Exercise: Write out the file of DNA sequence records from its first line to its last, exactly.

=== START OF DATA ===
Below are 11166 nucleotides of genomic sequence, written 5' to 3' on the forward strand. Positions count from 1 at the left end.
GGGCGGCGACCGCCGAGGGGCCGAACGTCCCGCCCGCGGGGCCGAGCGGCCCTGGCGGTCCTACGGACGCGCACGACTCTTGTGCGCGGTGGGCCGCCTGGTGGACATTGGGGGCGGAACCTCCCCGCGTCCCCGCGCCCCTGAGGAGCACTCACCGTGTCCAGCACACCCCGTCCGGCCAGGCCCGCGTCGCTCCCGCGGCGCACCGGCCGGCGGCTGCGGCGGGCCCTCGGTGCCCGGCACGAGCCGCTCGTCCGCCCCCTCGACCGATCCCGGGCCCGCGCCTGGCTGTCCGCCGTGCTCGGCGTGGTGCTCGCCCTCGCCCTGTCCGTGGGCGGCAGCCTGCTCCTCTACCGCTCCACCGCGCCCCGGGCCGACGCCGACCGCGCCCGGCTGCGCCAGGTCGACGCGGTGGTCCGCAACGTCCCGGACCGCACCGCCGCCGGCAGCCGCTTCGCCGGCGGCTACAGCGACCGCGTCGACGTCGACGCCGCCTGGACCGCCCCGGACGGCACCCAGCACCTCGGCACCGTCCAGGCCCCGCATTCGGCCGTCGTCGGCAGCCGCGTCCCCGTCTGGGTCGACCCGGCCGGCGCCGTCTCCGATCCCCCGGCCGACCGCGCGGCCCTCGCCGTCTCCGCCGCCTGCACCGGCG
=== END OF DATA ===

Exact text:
Below are 11166 nucleotides of genomic sequence, written 5' to 3' on the forward strand. Positions count from 1 at the left end.
GGGCGGCGACCGCCGAGGGGCCGAACGTCCCGCCCGCGGGGCCGAGCGGCCCTGGCGGTCCTACGGACGCGCACGACTCTTGTGCGCGGTGGGCCGCCTGGTGGACATTGGGGGCGGAACCTCCCCGCGTCCCCGCGCCCCTGAGGAGCACTCACCGTGTCCAGCACACCCCGTCCGGCCAGGCCCGCGTCGCTCCCGCGGCGCACCGGCCGGCGGCTGCGGCGGGCCCTCGGTGCCCGGCACGAGCCGCTCGTCCGCCCCCTCGACCGATCCCGGGCCCGCGCCTGGCTGTCCGCCGTGCTCGGCGTGGTGCTCGCCCTCGCCCTGTCCGTGGGCGGCAGCCTGCTCCTCTACCGCTCCACCGCGCCCCGGGCCGACGCCGACCGCGCCCGGCTGCGCCAGGTCGACGCGGTGGTCCGCAACGTCCCGGACCGCACCGCCGCCGGCAGCCGCTTCGCCGGCGGCTACAGCGACCGCGTCGACGTCGACGCCGCCTGGACCGCCCCGGACGGCACCCAGCACCTCGGCACCGTCCAGGCCCCGCATTCGGCCGTCGTCGGCAGCCGCGTCCCCGTCTGGGTCGACCCGGCCGGCGCCGTCTCCGATCCCCCGGCCGACCGCGCGGCCCTCGCCGTCTCCGCCGCCTGCACCGGCG